Over the next several days, the nation would watch Stevante Clark’s mind unravel, his thoughts growing more and more disconnected.  We’d watch his nostrils flaring, eyes narrowing, seething with anger.  “We haven’t slept. We haven’t eaten. I didn’t ask for this.”  The next moment he flings his fists in the air, knees bouncing, jubilantly dancing seeming electrified by the attention of onlookers.  He throw his body on his brother’s casket.  “I love the mayor,” he’d declares on national television no less than 48 hours after telling his to “fuck off.”


It’s been two days since the City Council meeting and I am pushing my bike down the sidewalk looking for the Black Lives Matter protest.  We were supposed to meet in front of D.A. Anne Marie Schubert’s office at 3:00.  It’s 4:00 and the sidewalks are all empty, save for one white woman and her partner standing in front of the D.A.’s building.  “I just got off work.  I don’t know where everyone is.”  She is holding a sign that reads “Justice 4 Stephon” in green lettering.  A white PVC pipe holds the poster paper in place.  She gets a text from her friend and says the protest moved to the courthouse.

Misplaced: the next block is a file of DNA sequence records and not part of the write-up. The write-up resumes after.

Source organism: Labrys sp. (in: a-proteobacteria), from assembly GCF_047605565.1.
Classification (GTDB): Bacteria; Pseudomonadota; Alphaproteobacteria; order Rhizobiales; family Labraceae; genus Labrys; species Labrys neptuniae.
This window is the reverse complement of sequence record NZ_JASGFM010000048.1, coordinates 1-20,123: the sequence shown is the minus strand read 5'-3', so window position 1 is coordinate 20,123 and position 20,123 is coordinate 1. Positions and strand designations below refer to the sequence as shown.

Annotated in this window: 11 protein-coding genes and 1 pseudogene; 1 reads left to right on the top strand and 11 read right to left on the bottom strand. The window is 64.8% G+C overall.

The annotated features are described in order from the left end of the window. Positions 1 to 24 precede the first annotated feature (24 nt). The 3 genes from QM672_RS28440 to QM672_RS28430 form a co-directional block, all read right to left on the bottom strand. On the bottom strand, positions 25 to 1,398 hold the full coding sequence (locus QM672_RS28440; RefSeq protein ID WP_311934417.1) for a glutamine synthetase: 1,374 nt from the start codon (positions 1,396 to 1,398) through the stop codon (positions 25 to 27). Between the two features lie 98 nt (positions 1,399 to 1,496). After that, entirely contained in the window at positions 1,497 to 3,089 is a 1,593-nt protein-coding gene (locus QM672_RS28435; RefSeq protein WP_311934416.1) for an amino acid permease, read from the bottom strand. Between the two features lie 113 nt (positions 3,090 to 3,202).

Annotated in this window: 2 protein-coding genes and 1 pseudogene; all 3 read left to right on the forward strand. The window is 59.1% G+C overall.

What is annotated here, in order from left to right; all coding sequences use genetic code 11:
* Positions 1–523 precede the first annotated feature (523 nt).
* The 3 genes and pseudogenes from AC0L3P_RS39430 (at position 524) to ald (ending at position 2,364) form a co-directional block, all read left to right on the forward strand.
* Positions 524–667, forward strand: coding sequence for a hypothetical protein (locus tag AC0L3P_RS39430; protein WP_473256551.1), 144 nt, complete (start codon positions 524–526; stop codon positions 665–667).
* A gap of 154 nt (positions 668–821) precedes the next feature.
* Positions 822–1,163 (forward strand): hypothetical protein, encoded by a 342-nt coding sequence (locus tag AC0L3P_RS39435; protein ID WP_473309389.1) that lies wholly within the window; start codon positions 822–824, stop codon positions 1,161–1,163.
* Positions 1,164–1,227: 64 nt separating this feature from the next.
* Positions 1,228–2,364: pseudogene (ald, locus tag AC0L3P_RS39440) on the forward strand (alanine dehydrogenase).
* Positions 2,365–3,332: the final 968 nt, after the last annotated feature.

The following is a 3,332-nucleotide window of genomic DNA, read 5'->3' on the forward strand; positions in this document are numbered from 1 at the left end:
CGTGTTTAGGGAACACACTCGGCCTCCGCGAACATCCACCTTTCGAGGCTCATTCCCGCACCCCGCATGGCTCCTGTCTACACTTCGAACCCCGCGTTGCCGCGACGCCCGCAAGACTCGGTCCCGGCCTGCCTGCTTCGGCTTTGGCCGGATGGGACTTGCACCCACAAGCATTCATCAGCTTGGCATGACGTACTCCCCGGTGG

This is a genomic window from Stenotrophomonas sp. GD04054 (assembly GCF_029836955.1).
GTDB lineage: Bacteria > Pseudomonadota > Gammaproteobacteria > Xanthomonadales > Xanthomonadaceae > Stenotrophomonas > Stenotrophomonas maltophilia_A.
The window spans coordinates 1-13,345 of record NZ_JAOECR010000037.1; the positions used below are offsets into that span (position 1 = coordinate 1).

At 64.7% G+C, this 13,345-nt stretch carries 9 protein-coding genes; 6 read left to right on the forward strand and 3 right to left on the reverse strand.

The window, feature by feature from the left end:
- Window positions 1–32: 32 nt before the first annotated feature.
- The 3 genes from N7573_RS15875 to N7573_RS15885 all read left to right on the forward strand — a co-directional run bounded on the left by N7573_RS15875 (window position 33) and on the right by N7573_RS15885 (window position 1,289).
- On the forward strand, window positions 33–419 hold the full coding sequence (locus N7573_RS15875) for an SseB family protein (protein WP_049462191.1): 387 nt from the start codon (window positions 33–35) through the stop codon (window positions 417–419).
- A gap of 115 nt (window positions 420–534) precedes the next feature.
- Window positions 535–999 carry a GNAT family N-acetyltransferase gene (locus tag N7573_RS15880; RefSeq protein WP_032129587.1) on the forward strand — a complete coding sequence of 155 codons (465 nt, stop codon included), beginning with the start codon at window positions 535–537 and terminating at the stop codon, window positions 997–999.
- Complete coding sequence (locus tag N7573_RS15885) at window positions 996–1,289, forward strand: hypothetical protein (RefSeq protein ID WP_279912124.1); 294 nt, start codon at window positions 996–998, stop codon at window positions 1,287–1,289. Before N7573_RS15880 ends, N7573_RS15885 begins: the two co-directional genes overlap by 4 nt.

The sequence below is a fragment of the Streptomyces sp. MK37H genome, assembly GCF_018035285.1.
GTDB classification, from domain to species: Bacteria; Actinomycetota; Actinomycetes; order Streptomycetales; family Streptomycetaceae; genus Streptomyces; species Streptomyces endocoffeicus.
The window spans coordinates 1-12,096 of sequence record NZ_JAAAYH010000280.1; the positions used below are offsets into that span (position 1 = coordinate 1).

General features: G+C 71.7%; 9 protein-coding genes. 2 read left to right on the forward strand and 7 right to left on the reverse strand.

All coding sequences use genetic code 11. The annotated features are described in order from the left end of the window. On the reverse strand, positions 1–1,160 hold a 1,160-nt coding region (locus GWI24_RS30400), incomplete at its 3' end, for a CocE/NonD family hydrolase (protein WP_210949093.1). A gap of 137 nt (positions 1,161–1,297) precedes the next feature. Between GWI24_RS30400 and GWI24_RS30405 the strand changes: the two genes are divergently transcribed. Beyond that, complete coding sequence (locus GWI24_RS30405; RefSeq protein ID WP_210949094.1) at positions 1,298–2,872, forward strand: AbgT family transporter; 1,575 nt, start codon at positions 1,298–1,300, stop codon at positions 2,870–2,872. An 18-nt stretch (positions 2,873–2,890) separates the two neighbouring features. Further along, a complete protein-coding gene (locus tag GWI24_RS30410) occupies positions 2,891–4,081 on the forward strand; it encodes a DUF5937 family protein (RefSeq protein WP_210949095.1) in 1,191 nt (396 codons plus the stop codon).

I ride several blocks, round the corner and head towards the courthouse.  I see Stevante Clark dressed in a oversized white t-shirt marching down the side walk toward a crowd.  He is surrounded by semi-circle of large black men, his “body guards.”  I feel strangely star struck.  He’s become a symbol for police violence and collective resistance in America.  I watch Stevante walk towards  a group of about 50 protestors are chanting “justice 4 Stephon.”  A line of bodies are blocking the on-ramp to the I-5 entrance.